Getting worse. Going downhill.

  There's talk of new pills.

  A visitor. It's been a long time since the last. I thought they'd given up.

  It's Uncle Dervish. Dad's younger brother. I don't know much about him. A man of mystery. He visited us a few times when I was smaller. Mom never liked him. I recall her and Dad arguing about him once. “We're not taking the kids there!” she snapped. “I don't trust him.”

  Leah admits Uncle Dervish. Asks if he'd like anything to drink or eat. “No, thanks.” Would I like anything? I shake my head. Leah leaves.

  Dervish Grady is a thin, lanky man. Bald on top, grey hair at the sides, a tight grey beard. Pale blue eyes. I remember his eyes from when I was a kid. I thought they looked like my toy soldier's eyes. I asked him if he was in the army. He laughed.

  He's dressed completely in denim — jeans, shirt, jacket. He looks ridiculous — Gret used to say denim looks dumb on anyone over the age of thirty. She was right.

  Dervish sits in the visitor's chair and studies me with cool, serious eyes. He's immediately different from all who've come before. Whereas the other relatives were quick to start a false, cheerful conversation, or cry, or say how sorry they were, Dervish just sits and stares. That interests me, so I stare back, more alert than I've been in weeks.

  “Hello,” I say after a full minute of silence.

  Dervish nods in reply.

  I try thinking of a follow-up line. Nothing comes to mind.

  Dervish looks slowly around the room. Stands, walks to the window, gazes out at the rear yard of the institute, then swings back to the door, which Leah left ajar. He pokes his head out, looks left and right. Closes the door. Returns to the chair and sits. Unbuttons the top of his denim jacket. Slides out three sheets of paper. Holds them facedown.

  I sit upright, intrigued but suspicious. Is this some new ploy of the doctors? Have they fed Dervish a fresh set of lines and actions, in an attempt to spark my revival?

  “I hope this isn't a Rorschach test.” I grin weakly. “I've had enough
inkblots to last me a —”

  Dervish turns a sheet over and I stop dead. It's a black-and-white drawing of a large dog with a crocodile's head and human hands.

  “Vein,” Dervish says. He has a soft, lyrical voice.

  I tremble and say nothing in reply.

  He turns over the second sheet. Color this time. A child with green skin. Mouths in its palms. Fire in its eyes. Lice for hair.

  “Artery,” Dervish says.

  “You got the hair wrong,” I mumble. “It should be cockroaches.”

  “Lice, cockroaches, leeches — it changes,” he says, and lays the two sheets down on the floor. He turns over the third. This one's color too. A thin man, lumpy red skin, large red eyes, mangled hands, no feet, a snake-filled hole where his heart should be.

  “The doctors put you up to this,” I moan, averting my eyes. “I told them about the demons. They must have got artists to draw them. Why are you —”

  “You didn't tell them his name,” Dervish cuts me short. He taps the picture. “You said the other two were familiars, and this one was their master — but you never mentioned his name. Do you know it?”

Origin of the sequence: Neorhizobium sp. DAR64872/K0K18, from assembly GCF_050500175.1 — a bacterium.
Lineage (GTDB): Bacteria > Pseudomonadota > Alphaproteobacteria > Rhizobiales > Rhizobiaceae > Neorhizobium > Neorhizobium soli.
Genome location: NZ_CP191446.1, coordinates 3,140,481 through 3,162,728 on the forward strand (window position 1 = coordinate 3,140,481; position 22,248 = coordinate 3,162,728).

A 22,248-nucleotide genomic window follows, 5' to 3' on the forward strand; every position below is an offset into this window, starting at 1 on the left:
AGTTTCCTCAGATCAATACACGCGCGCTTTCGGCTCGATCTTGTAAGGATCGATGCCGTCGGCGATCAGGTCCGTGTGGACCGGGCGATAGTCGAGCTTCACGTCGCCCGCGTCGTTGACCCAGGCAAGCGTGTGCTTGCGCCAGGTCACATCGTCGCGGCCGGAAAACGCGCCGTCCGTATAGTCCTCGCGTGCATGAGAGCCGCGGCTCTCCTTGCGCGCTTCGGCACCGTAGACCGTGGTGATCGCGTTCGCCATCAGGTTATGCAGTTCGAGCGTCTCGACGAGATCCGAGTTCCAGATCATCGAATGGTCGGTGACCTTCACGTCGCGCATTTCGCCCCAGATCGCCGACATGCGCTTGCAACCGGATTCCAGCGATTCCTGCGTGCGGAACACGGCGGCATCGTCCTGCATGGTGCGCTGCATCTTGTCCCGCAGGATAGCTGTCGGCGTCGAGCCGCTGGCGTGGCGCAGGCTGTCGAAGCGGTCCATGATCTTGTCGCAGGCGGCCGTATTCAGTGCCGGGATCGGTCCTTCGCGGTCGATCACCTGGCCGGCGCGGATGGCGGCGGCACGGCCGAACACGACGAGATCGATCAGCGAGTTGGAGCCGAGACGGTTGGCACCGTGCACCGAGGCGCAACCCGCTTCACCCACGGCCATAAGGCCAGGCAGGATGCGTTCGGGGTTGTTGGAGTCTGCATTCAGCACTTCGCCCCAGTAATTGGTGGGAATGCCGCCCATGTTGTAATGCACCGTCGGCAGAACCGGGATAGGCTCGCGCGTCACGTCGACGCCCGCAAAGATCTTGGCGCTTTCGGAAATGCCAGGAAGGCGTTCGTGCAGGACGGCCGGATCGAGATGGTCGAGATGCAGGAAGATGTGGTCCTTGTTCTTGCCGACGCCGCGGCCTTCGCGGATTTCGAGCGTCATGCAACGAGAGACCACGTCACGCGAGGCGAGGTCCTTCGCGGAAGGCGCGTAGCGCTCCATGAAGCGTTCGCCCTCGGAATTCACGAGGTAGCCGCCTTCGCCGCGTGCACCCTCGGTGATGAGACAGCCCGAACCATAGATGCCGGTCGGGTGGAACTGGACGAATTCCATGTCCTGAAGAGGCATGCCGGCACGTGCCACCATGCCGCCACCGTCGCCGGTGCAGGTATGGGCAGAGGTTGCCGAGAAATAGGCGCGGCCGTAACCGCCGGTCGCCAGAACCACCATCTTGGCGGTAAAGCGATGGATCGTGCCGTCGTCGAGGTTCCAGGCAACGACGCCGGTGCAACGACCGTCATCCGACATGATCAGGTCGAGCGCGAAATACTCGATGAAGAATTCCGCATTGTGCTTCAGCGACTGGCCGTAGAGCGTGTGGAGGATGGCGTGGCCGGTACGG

I think back to those few minutes of insanity in my parents' bedroom. The demon lord didn't say much. Never told me who he was. I open my mouth to answer negatively …

  … then slowly let it close. No — he did reveal his identity. I can't remember when, exactly, but somewhere among the madness there was mention of it. I cast my thoughts back. Zone in on the moment. It was when he asked if I knew why this was happening, if my parents had ever told me the story of —

  “Lord Loss,” Dervish says, a split second before I blurt it out.

  I stare at him … uncertain … terrified … yet somehow excited.

  “I know the demons were real,” Dervish murmurs, picking up the pictures and placing them back inside his jacket, doing up his buttons. He stands. “If you want to come live with me, you can. But you'll have to sort out the mess you're in first. The doctors say you won't respond to their questions. They say they know how to help you, but that you won't let them.”

  “They don't believe me!” I cry. “How can they cure me when they think I'm lying about the demons?”

  “The world's a confusing place,” Dervish says. “I'm sure your parents told you to always tell the truth, and most of the time that's good advice. But sometimes you have to lie.” He comes over and bends, so his face is in mine. “These people want to help you, Grubitsch. And I believe they can. But you're going to have to help them. You'll have to lie, pretend demons don't exist, tell them what they want to hear. You have to give a little to get a little. Once you remove that barrier, they can go to work on fixing your brain, on helping you deal with the grief. Then, when they've done all they can, you can come to me — if that's what you want — and I'll help you with the rest. I can explain about demons. And tell you why your parents and sister died.”

  He leaves.

  Stunned silence. Long days and nights of heavy thinking. Repeating the name of the thin red demon. Lord Loss, Lord Loss, Lord Loss, Lord …

  Torn between hope and fear. Could Dervish be in league with the demons? Mom saying, “I don't trust him.” I'm safe here. Leaving might be an invitation to danger and further sorrow. I won't improve in this place, holding true to my story, defying the doctors and nurses — but I can't be harmed either. Out in the real world, I might have to face demons again. Simpler to stay here and hide.

  One morning I wake from a nightmare. In it, I was at a party, wearing a mask. When I took the mask off, I realized I'd been wearing Gret's face.

  Sitting up in bed. Shaking. Crying. I stare out the window at the world beyond.

  I decide.

  Exercising. Eating sensibly. Putting on weight. Talking directly with my doctors and nurses, answering their questions, letting them into my head, “baring my soul.” I allow them to help me. I work with them. Lie when I have to. Say I saw humans in the room that night. Police come and take my statement. An artist captures my new, realistic, invented impressions of the murderers. My doctors beam proudly and pat my back.